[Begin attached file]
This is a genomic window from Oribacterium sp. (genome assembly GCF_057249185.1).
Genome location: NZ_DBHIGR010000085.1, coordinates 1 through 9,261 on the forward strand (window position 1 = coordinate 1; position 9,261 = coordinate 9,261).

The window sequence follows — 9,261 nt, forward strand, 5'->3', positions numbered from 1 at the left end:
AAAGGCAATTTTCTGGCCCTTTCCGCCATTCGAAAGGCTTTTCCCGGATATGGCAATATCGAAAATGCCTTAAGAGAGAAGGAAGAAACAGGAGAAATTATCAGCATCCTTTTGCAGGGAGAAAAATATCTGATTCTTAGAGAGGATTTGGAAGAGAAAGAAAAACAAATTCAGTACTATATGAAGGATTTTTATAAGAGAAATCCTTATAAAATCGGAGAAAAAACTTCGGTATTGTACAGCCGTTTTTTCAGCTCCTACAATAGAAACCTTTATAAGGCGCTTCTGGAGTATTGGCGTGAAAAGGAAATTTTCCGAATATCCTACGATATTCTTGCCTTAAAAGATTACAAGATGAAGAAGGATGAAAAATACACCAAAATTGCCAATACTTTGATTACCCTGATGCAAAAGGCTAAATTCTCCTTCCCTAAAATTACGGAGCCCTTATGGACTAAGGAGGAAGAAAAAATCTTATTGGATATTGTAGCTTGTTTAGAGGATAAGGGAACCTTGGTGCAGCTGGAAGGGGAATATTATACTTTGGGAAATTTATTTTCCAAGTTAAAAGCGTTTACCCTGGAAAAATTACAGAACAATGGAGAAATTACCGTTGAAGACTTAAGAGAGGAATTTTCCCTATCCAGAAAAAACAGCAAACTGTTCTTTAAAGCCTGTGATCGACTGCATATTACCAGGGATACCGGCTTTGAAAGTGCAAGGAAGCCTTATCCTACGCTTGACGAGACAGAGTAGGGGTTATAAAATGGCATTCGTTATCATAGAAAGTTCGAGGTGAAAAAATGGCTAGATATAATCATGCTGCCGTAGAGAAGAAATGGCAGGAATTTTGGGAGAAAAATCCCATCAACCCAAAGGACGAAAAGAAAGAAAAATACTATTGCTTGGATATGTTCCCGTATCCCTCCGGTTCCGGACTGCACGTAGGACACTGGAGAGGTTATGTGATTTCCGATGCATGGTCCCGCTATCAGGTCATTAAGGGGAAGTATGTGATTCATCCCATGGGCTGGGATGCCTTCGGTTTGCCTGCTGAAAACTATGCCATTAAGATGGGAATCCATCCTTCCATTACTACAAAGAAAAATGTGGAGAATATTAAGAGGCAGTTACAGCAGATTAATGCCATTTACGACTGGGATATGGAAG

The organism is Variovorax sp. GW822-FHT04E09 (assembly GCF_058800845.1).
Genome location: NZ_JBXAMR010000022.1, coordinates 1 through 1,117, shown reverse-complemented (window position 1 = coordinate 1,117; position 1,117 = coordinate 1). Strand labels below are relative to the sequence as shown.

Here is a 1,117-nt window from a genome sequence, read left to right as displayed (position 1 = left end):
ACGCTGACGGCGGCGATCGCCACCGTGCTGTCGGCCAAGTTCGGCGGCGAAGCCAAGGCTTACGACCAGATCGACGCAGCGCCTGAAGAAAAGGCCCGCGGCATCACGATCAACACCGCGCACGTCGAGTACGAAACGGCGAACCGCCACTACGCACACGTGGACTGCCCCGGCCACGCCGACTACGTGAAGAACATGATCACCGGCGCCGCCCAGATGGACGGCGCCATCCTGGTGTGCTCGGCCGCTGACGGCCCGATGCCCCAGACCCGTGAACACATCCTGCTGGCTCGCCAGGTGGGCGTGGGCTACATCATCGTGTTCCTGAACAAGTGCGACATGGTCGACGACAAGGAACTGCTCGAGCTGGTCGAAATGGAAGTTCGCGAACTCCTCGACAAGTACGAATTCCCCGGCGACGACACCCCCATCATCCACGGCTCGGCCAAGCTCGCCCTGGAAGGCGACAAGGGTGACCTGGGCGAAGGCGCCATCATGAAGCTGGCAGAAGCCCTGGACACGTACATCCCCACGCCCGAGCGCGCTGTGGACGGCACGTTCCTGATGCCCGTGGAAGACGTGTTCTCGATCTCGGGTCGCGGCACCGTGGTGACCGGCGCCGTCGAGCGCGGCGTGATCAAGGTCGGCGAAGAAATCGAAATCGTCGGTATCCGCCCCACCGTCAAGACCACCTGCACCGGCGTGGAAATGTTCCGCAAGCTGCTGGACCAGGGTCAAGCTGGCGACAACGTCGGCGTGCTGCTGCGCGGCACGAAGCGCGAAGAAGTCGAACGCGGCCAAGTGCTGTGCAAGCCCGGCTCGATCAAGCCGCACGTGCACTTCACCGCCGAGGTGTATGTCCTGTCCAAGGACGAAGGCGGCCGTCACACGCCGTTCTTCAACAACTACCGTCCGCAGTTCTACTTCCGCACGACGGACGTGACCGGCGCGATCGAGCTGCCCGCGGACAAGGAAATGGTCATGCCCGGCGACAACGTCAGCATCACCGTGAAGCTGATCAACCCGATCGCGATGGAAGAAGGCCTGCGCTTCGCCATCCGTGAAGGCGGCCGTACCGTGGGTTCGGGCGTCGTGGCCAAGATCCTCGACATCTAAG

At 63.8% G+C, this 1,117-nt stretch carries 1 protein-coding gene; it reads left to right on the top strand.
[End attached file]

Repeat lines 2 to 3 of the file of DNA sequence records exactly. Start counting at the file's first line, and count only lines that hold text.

Genome location: NZ_DBHIGR010000085.1, coordinates 1 through 9,261 on the forward strand (window position 1 = coordinate 1; position 9,261 = coordinate 9,261).

The window sequence follows — 9,261 nt, forward strand, 5'->3', positions numbered from 1 at the left end: